“Good idea,” I say.  We climb back in our vehicles and moved forward.  And that’s when the clue I’ve missed begins to bother me.  I am halfway across the intersection when I think, a bus driver who’s emptied his bus is not going to pull over anywhere.   I have him in my rear view mirror and am already leaning on my brakes as I see him swerve sharply to the right and speed off down a side street.

As I slam into second gear I figure I’ll catch his top-heavy green vehicle within a block.   But I’ve underestimated his skill behind the wheel.  He’s already crossing oncoming traffic to the left and disappearing down another street.  As he takes the turn the left wheels of his bus come off the pavement and several cars skid to avoid him.  When I reach the intersection I hesitate.  My car is new.  I’ve had it for three days.

Soon the bus driver has put three full blocks between us.  When I glimpse him banging a right on a street far ahead of me I think, I’ve lost him.  I speed to the corner and take it hard.  Then I brake.  It’s a dead end.  At the end of the cul-de-sac sits the bus, lights out, parked behind a light pole, facing us.  An elephant hiding behind a tree.  I swing my car around to block his exit.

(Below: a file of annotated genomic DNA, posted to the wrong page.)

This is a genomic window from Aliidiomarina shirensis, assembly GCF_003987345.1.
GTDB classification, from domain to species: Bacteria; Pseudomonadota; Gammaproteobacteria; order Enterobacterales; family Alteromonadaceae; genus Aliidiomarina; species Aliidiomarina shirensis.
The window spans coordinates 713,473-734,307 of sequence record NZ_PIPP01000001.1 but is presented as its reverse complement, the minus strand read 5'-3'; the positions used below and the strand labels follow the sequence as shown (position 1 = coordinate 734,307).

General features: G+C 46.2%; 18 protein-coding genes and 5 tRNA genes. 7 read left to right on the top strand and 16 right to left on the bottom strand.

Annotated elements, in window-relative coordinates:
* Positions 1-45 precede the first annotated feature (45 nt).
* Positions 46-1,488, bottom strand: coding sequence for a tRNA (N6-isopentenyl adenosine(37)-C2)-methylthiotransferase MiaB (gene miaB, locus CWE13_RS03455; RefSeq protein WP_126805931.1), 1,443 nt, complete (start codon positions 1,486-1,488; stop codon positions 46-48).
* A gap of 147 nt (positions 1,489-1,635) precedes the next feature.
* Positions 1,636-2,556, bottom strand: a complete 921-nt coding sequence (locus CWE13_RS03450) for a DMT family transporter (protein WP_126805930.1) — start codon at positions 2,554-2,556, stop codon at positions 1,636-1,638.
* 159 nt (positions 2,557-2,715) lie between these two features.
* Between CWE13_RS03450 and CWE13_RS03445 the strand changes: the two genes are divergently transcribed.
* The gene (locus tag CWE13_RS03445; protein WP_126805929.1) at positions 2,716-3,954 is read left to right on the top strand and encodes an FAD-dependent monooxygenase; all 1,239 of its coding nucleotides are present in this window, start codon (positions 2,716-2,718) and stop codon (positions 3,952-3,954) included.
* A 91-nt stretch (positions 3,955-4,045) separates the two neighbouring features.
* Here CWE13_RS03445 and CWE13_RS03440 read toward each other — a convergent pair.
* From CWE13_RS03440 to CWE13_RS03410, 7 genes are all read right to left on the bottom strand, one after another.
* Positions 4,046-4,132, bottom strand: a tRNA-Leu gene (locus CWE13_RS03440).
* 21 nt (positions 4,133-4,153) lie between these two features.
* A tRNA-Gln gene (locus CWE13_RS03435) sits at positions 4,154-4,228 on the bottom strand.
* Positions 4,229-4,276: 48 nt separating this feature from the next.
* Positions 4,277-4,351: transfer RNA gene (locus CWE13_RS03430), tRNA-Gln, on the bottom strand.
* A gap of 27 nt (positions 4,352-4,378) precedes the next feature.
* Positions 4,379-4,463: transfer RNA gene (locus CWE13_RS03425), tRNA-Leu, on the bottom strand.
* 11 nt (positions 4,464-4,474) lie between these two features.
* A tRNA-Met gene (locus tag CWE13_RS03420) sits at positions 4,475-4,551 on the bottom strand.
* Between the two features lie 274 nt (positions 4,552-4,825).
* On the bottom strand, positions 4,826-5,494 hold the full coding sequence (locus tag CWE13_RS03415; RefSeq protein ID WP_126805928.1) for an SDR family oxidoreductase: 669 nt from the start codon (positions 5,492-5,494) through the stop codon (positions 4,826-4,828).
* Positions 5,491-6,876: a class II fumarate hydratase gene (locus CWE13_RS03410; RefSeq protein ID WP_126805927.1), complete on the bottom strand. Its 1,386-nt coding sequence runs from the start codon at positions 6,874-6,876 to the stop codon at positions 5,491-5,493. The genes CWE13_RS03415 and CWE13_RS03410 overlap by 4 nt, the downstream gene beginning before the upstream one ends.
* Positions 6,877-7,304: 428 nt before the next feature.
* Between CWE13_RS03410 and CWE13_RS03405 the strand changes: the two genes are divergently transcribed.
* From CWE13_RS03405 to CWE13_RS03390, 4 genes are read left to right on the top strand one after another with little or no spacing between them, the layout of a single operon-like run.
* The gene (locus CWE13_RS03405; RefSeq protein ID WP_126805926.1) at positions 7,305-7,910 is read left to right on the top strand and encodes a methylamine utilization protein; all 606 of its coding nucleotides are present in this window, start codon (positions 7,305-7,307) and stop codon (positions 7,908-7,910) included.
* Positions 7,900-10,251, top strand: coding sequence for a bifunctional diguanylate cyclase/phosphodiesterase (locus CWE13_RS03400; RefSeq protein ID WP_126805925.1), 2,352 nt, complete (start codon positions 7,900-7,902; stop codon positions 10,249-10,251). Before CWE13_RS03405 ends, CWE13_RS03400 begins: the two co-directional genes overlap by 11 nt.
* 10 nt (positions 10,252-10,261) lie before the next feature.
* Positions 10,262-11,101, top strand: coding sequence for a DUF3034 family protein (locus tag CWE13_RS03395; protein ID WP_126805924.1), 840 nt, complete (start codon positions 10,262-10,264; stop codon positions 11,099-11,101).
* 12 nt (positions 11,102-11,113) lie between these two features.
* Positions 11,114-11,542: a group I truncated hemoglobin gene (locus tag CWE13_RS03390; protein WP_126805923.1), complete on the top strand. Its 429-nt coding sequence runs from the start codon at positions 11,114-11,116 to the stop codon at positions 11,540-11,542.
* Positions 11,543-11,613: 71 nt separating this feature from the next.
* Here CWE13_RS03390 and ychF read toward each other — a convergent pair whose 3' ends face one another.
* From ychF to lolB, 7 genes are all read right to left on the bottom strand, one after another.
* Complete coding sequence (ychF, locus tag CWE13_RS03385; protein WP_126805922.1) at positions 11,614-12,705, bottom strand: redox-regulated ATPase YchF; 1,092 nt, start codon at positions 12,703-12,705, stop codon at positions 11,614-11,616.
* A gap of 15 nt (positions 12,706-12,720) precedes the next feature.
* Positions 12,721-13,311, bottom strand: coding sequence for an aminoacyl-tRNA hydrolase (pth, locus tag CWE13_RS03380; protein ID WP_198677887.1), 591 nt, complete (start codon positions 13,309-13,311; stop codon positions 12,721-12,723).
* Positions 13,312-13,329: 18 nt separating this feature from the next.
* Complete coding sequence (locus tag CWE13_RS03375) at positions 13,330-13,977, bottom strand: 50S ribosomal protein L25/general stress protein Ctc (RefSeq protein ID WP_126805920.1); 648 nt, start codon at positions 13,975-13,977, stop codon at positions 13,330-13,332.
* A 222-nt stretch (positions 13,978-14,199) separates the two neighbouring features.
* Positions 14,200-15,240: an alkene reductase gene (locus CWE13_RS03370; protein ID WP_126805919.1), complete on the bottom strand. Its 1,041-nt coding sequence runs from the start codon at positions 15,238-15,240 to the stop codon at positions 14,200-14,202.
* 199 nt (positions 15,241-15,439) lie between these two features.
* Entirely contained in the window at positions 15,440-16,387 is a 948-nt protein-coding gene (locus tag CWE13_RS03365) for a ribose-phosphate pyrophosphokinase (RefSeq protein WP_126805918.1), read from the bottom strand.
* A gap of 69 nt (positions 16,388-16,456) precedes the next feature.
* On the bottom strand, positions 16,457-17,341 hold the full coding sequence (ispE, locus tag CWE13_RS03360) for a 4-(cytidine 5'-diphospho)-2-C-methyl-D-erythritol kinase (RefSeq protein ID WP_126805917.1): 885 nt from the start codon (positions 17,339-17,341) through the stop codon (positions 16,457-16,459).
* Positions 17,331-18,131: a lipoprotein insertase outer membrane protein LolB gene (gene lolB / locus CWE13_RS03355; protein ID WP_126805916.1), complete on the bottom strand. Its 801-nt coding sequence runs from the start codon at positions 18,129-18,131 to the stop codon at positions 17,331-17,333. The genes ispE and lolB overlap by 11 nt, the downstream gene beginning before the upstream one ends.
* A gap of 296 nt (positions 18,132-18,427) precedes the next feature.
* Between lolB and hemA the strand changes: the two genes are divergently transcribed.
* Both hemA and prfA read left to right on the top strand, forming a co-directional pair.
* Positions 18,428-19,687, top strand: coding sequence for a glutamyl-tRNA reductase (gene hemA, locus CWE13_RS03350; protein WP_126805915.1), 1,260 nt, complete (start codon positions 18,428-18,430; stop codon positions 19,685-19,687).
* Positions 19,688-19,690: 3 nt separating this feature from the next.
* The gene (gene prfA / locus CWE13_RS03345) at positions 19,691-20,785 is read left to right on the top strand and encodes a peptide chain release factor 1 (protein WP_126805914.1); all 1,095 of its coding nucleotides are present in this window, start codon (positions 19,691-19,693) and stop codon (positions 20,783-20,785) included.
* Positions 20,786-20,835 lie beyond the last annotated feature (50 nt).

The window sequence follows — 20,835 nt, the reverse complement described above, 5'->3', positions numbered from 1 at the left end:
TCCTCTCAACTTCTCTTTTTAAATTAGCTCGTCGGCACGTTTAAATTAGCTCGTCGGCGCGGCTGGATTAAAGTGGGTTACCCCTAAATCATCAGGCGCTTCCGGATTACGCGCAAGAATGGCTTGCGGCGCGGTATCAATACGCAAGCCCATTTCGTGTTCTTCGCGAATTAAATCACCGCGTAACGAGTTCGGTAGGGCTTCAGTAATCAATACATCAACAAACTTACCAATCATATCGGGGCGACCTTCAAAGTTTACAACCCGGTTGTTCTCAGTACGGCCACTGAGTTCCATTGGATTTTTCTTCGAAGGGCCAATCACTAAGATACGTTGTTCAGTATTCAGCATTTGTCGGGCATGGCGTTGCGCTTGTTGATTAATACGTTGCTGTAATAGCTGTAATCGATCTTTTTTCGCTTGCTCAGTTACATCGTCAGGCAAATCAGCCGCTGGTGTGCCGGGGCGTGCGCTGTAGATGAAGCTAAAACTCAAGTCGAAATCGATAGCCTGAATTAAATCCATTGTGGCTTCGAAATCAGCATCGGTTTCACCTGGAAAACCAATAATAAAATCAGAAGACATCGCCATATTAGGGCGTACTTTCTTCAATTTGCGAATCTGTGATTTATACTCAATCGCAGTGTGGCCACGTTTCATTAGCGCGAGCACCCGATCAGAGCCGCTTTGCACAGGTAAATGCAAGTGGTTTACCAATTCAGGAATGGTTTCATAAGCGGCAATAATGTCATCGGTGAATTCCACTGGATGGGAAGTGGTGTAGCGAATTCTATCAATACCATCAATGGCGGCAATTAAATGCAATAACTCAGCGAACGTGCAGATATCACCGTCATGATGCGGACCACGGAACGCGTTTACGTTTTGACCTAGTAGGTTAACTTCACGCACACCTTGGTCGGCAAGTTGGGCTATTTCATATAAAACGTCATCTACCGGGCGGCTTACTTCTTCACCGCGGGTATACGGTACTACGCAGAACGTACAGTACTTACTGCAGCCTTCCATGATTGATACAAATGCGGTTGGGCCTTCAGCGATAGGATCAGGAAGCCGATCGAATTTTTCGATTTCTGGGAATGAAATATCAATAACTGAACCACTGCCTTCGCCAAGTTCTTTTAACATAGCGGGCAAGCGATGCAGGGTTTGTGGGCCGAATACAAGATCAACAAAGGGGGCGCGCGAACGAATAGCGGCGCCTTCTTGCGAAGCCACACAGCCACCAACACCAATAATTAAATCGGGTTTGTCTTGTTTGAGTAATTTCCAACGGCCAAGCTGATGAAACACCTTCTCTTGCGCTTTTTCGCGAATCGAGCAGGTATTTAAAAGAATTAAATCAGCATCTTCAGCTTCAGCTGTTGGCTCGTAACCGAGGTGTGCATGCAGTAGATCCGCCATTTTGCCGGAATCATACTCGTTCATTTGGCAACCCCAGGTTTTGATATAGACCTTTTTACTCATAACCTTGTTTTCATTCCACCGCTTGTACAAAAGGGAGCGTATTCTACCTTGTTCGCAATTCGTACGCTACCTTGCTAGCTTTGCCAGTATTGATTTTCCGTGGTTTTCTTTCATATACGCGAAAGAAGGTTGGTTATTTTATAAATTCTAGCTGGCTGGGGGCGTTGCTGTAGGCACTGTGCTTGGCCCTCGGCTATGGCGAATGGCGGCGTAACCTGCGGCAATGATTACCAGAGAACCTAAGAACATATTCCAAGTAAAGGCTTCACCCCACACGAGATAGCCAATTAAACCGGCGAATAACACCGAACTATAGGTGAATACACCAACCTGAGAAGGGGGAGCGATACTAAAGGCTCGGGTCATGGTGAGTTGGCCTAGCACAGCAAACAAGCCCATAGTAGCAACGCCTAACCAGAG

“You’re trapped now, you bastard!” I yell.

He pulls out from behind the pole, but has nowhere to go.   He revs his engine, the grill of his green vehicle just inches from my car.

“Move your car or I’ll plough straight over it!”  he yells.

After a long moment it must become clear to him that the dramatic effect is waning.  He turns the bus off, jumps down to the sidewalk and starts off down the street in a wobbly arc and disappears.

(Click to buy Gerry’s book)

Several people from the large surrounding houses watch from their stoops.  One man, dressed in khaki pants and a polo style shirt, approaches.

“Do not call the police,” he counsels.  “They will only arrest you.  The other man is already gone.”

“But he left a small piece of evidence behind,” I say, pointing toward the bus.